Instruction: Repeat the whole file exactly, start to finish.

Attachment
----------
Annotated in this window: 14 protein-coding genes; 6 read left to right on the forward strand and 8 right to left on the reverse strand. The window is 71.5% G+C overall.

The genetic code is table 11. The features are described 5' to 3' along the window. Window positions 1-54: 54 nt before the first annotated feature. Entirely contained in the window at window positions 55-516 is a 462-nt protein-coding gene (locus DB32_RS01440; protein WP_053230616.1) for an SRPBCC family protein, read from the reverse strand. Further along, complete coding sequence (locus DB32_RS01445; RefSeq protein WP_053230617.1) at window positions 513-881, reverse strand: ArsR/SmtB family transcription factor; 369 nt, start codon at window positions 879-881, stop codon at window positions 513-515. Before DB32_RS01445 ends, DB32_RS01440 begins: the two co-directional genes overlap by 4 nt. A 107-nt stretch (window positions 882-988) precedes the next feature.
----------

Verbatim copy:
Annotated in this window: 14 protein-coding genes; 6 read left to right on the forward strand and 8 right to left on the reverse strand. The window is 71.5% G+C overall.

The genetic code is table 11. The features are described 5' to 3' along the window. Window positions 1-54: 54 nt before the first annotated feature. Entirely contained in the window at window positions 55-516 is a 462-nt protein-coding gene (locus DB32_RS01440; protein WP_053230616.1) for an SRPBCC family protein, read from the reverse strand. Further along, complete coding sequence (locus DB32_RS01445; RefSeq protein WP_053230617.1) at window positions 513-881, reverse strand: ArsR/SmtB family transcription factor; 369 nt, start codon at window positions 879-881, stop codon at window positions 513-515. Before DB32_RS01445 ends, DB32_RS01440 begins: the two co-directional genes overlap by 4 nt. A 107-nt stretch (window positions 882-988) precedes the next feature.